AGAINST THE PLAGUE: The California Stem Cell Program Fights Back

Stem Cell Battles
By Don C. Reed
May 08, 2020

We cannot overestimate the stakes of the battle we are in.

In America alone, approximately 70,000 children, women, and men have died from the COVID-19 virus — and nearly a million and a half are infected.

— https://www.cdc.gov/coronavirus/2019-ncov/cases-updates/cases-in-us.html#anchor_1586782138

At 74, I am a prime target for the coronavirus threat. Although fit and healthy at the moment, I am also reasonably ancient, and had asthma-bronchitis as a child.

So, I stay all day in my lonely house. If I do go out for a morning run, it is in the dark so I won’t meet many people. And of course I wear the mandatory face mask, lest I breathe poisoned air and catch the plague, or give it to somebody else.

The good news? I live in California, which has a terrific stem cell program, the absolute best way to fight this vile disease. Its official name is the California Institute for Regenerative Medicine (CIRM) and it began as a citizen’s initiative, Proposition 71.

Begun in 2004, Prop 71 was designed and led by Bob Klein, patient advocate father of a diabetic son. The voters approved the measure strongly, with 59.1% saying YES! CIRM’s full implementation was delayed by frivolous lawsuits for nearly three years, but at last they were all defeated.

It was worth the wait. Taking on diseases and disabilities long considered incurable, CIRM has saved more than 50 lives. It restored health to children with a previously fatal condition, the “Bubble Baby” disease. It brought back upper body motion to paralyzed people, and returned vision to a blind woman — who had never seen her teenage children.

Importantly, CIRM built a structure, so its successes could be repeated. Not only did it help build twelve new stem cell research institutions, where scientists could work on top-notch equipment — without fear of government harassment — but it also set up educational programs, including free stem cell modules for high schools and colleges, and scholarship programs to help less fortunate students become scientists, working for pay in outstanding colleges.

Reliable funding allowed scientists to work without worry, concentrating on the science instead of the endlessly nagging fear of where the next grant was coming from. CIRM shared what it learned: a state-wide network of knowledge, with results published, verifiable, and open. Cooperation with scientists in different states and nations invigorated the research; California paid our scientists, the other entities paid theirs: more bang for the research buck.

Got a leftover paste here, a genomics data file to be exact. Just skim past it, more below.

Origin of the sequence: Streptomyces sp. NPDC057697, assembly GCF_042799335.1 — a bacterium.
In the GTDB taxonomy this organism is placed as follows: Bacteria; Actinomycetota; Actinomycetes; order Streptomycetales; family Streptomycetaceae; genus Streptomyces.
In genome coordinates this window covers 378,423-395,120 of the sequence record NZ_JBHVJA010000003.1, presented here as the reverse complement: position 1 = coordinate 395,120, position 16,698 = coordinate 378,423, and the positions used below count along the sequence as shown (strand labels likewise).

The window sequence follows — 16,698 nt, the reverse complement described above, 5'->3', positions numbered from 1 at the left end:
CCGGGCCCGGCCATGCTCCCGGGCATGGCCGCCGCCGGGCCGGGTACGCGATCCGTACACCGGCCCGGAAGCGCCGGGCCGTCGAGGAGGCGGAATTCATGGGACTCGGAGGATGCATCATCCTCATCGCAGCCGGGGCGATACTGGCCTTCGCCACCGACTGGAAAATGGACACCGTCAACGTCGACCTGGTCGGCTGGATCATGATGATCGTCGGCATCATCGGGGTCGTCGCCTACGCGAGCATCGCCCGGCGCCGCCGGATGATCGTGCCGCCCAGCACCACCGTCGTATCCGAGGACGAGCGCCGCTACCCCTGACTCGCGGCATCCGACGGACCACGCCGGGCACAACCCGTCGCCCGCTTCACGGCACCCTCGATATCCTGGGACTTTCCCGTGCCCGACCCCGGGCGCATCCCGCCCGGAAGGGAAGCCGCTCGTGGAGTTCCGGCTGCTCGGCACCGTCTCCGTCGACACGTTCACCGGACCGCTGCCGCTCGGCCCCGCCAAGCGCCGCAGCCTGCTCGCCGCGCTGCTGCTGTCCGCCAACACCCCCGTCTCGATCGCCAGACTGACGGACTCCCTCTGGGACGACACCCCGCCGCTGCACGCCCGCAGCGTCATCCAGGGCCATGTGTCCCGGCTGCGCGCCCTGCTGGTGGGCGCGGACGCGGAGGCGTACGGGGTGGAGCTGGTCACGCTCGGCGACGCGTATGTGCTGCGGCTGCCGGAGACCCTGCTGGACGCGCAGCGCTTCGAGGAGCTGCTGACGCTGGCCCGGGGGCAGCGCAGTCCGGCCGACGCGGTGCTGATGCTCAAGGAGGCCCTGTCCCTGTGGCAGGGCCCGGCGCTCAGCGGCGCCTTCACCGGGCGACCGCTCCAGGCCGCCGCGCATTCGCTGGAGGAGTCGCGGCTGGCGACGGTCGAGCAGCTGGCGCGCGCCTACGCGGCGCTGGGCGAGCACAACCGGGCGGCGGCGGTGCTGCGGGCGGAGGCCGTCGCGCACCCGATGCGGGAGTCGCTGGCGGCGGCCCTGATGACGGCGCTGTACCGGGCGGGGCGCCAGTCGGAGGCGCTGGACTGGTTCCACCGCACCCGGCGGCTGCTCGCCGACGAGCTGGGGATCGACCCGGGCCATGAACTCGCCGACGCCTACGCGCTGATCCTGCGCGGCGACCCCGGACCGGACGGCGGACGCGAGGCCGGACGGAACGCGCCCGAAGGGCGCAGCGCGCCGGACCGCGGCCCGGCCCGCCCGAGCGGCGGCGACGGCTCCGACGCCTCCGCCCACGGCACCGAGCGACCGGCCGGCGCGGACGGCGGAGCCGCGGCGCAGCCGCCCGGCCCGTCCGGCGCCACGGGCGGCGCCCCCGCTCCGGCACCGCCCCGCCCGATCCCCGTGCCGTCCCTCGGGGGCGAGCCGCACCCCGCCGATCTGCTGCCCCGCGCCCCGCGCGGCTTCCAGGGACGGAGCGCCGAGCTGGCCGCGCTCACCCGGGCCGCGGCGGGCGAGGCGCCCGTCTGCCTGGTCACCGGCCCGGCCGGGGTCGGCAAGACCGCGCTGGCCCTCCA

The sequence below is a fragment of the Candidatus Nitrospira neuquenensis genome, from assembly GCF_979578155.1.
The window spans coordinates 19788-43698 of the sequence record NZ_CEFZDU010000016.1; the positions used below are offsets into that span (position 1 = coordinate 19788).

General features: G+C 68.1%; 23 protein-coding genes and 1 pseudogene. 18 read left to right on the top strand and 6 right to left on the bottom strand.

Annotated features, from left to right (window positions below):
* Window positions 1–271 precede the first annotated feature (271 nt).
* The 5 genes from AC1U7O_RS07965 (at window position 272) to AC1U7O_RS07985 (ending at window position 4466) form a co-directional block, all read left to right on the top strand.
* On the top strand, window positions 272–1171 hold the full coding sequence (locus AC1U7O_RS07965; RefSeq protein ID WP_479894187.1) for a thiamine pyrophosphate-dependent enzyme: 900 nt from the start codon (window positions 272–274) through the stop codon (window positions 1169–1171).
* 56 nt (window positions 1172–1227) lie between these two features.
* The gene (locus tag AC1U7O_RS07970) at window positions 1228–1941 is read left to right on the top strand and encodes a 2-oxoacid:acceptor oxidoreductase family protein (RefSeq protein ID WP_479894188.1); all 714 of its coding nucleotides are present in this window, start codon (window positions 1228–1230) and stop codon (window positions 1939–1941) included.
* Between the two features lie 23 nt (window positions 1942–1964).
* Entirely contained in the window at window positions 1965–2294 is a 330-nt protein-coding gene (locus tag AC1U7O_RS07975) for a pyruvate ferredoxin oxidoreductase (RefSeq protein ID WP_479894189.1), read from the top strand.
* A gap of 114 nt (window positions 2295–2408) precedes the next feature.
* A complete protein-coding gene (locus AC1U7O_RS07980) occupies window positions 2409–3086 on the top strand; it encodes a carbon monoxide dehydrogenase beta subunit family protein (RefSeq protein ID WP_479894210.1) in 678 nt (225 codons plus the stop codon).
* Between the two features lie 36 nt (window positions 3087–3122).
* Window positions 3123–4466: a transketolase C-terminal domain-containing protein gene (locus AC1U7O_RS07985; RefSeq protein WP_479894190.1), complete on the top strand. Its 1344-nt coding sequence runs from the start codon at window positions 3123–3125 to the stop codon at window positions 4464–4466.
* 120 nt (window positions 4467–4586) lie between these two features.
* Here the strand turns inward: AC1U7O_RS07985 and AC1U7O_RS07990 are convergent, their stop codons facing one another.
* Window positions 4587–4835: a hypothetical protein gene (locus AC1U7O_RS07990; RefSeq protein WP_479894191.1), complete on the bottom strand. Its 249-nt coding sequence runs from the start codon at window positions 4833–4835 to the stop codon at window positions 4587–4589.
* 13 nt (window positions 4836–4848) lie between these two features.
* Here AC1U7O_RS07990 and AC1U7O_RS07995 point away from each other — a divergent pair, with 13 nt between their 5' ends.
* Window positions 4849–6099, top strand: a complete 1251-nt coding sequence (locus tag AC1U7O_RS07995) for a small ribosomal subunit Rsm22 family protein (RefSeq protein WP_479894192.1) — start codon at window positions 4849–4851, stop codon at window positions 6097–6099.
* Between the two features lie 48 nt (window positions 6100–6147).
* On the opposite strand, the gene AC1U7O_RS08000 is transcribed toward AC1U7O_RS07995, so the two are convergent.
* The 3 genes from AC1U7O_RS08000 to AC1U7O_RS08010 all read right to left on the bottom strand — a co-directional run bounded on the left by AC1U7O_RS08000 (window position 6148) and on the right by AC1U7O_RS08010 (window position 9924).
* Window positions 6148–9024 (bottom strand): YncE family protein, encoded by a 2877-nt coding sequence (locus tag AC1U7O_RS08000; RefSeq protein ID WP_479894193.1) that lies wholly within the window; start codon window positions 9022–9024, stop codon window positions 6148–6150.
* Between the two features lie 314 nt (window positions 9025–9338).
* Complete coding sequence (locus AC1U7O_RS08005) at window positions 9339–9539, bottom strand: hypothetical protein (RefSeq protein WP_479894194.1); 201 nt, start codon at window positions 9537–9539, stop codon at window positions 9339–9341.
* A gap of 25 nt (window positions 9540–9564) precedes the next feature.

Does it work? More than eighty new therapies or products are in human trials right now.

The bad news? Sixteen years after it began, CIRM’s funding is essentially gone.

What a loss it would be, if the program were to shut down: something so powerful and effective, slipping through our fingers in this hour of greatest need?

But we have not given up. (Important: when I say “we”, I mean California; I have no personal connection with CIRM, except pride.)

In November, if all goes well, California will authorize a $5.5 billion renewal for the stem cell program — and then, it is not hard to predict, there will be an all-out war against COVID-19. (Even now, California scientists are working to see if they already have something applicable; but this is nothing compared to when they start getting major grants.)

With its last dollars, CIRM is fighting to make change happen. In the past few weeks, the leadership of CIRM somehow scraped together a war chest of $5 million to fight COVID-19, the coronavirus. Five million may not be a lot, in research terms, but it will scratch a match to start the fire.

The immediate plan? Small projects, intensely focused in their impact, as a martial artist concentrates power in a strike.

First, a $750,000 grant to Dr. John Zaia of the City of Hope.

John Zaia, City of Hope photo

John Zaia, City of Hope photo

Dr. Zaia is taking plasma from the blood of survivors of COVID-19, those who had the disease but did not die. Since plasma carries antibodies to fight infection, there may be a way to use what Zaia calls “convalescent” plasma to help sick people get well. What makes some people’s immune defenses so strong, while others are weak? Figuring out that answer could help us design new biomedical weapons.

— https://www.cirm.ca.gov/about-cirm/newsroom/press-releases/04242020/cirm-board-funds-its-first-clinical-study-covid-19

Fighting from another angle, UCLA scientists Dr. Gay Crooks and Christopher Seet are taking healthy T-cells (part of the body’s natural immune system) and exposing them to parts of the virus in the lab: to figure out which parts provoke the biggest response.

Gay Crooks, UCLA

Gay Crooks, UCLA

“Our approach will allow us to focus vaccine and therapeutic development on those parts of the virus that induce strong T-cell immunity,” said Dr. Seet.

UCLA Newsroom photo of Dr. Seet and other UCLA scientists

UCLA Newsroom photo of Dr. Seet and other UCLA scientists

As Dr. Crooks put it, “The … cells we are able to make using this process are really good at chopping up the virus…”

— “UCLA scientists receive grants for COVID-19 research from California’s stem cell agency”, Tiare Dunlap, Friday, April 24, 2020

Another approach by a UCLA scientist involves a three-dimensional miniature lung “organoid”. Invented by Dr. Brigitte Gomperts, the stem cell-derived blob of living tissue is microscopic, smaller than the point of a pin, yet the structure closely resembles certain aspects of a human lung. This may be extremely useful in the rapid testing of anti-COVID-19 drugs, including many which are already FDA-approved.

Brigitte Gomperts, UCLA Stem cell expert on organoids

Brigitte Gomperts, UCLA Stem cell expert on organoids

https://stemcell.ucla.edu/research-focus

Passed in 2004, Prop 71 was designed and led by Bob Klein, patient advocate father of a diabetic son. The voters approved the measure strongly, with 59.1% saying YES! CIRM’s full implementation was delayed by frivolous lawsuits for nearly three years, but at last they were all defeated.

It was worth the wait. Taking on diseases and disabilities long considered incurable, CIRM has saved the lives of more than 50  children in just one trial. It restored health to children with a previously fatal condition, the “Bubble Baby” disease. It brought back upper body motion to paralyzed people, and returned a significant measure of vision to a blind woman– who had never seen her teenage children.